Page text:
Mark Cuban Calls Metaverse Real Estate Investing ‘Immaculately Dumb’

Mark Cuban’s net worth is nearly $5.9B, according to the Bloomberg Billionaires Index.

Billionaire Mark Cuban had some colourful, insulting words for those dropping millions on virtual real estate.

The famed entrepreneur, investor and Shark Tank star disparaged the investors who have collectively paid more than $1B since last year on land in various metaverse platforms during an Aug. 7 interview on the Altcoin Daily YouTube channel, which was reported by CNBC.

“The worst part is people are fucking buying real estate in these places. That’s just the dumbest shit ever. The dumbest, dumbest, did I say dumb? No, that’s not strong enough. Super, meta, immaculately dumb,” Cuban said. “Now, after you create a community, not before, but after you create a community, then you can find places, depending on how that community works, that can have perceived value because of Access or whatever. But beforehand, based off of a traditional real estate model? Dumbest motherfucking shit ever.”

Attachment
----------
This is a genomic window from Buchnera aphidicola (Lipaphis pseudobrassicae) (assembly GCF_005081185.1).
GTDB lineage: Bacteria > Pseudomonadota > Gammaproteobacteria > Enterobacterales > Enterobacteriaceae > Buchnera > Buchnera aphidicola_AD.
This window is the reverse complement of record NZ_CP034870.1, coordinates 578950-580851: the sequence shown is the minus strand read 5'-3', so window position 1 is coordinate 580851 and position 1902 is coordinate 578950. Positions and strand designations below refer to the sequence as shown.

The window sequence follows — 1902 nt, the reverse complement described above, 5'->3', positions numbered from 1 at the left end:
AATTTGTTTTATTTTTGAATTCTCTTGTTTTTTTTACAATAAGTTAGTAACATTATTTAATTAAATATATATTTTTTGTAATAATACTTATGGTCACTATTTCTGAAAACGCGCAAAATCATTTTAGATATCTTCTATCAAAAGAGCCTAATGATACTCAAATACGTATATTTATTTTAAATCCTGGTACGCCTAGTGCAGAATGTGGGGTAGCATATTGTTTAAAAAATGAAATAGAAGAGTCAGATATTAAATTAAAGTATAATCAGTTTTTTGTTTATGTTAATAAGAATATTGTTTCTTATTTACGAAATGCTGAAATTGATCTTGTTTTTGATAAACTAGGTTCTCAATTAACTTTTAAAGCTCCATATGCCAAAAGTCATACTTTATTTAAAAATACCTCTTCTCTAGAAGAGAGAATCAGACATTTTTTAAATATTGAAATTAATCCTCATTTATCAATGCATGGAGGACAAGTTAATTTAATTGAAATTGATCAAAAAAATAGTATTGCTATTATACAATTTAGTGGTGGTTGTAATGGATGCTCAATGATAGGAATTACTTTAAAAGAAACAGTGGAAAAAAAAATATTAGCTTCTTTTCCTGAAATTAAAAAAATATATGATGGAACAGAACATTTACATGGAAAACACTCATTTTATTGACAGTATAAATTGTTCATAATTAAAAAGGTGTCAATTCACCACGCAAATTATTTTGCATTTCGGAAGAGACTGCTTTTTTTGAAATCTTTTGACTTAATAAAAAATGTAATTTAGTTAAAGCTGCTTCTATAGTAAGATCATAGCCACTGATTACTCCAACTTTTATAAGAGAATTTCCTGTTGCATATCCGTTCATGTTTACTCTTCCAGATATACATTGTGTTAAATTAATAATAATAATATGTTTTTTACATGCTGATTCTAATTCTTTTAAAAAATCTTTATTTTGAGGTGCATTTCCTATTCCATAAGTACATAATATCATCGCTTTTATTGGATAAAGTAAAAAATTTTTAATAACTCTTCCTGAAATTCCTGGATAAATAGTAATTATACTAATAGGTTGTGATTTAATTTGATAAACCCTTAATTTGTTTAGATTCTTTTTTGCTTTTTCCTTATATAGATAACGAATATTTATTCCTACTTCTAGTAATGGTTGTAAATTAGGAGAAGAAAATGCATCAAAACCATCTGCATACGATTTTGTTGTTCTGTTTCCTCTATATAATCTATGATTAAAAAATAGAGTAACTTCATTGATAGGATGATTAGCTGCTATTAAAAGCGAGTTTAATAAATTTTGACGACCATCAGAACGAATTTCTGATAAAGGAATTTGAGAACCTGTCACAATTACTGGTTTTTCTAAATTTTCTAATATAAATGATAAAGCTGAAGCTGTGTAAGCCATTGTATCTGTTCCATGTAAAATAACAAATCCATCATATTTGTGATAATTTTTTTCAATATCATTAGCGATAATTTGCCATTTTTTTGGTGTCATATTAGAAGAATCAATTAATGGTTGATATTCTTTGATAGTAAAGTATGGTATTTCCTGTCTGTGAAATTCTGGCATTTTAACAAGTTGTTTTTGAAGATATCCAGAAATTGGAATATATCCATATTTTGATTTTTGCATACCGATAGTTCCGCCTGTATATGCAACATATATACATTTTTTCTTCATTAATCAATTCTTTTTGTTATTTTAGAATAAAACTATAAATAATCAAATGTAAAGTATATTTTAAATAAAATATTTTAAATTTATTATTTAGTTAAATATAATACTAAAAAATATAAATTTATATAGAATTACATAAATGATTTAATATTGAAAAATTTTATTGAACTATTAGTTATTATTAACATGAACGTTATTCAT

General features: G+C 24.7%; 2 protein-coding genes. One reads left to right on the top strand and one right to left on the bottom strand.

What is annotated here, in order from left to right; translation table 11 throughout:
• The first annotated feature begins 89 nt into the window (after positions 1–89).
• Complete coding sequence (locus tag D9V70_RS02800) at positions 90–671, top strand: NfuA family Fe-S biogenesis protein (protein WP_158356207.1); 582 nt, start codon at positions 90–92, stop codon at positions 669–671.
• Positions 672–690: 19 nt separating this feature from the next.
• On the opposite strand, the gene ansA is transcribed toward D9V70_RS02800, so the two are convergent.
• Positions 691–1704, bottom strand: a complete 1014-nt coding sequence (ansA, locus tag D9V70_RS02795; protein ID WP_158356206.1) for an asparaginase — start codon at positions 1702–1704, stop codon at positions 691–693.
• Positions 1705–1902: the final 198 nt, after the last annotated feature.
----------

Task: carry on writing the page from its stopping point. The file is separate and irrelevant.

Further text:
Cuban’s comments come as the metaverse land bubble appears to be bursting. Real estate sales volume on the metaverse reached $8M in June, down 97% from its November 2021 peak of $229M, according to data collected by Dune.com and Technavio and reported by RubyHome Luxury Real Estate.

Values ​​have dropped as interest has waned. The average price of lands sold across the Decentraland platform dropped from its February peak of $37,238 to an average of $5,163 on Aug. 1, Cointelegraph reported. The Sandbox, another popular platform, saw its average sale price drop from roughly $35K in January to around $2,800 in August.

Cuban has been an investor in nonfungible tokens, or NFTs — pieces of blockchain code online that can come in the forms of pieces of art or graphics that can cost millions, like the Board Apes Yacht Club collection produced by Yuga Labs.

Yuga Labs recently launched its own metaverse, one that didn’t quite have Cuban’s support, according to Watcher News.

“What Yuga’s done or is doing that is smart, they’re, you know, they’re calling it real estate. But really, it’s just a token for access. It’s just marketing nomenclature, basically,” Cuban said. “Maybe they’ll be able to build it, to turn [it] into other things, but you got to have a community first. And then again, it’s just gated access, if you will, as opposed to an address.”

The metaverse crash has come amid a broader meltdown of cryptocurrency valuations, with some companies shutting down and government agencies increasing scrutiny. Many in commercial real estate are embracing crypto and other technology on the blockchain, even amid the recent turmoil.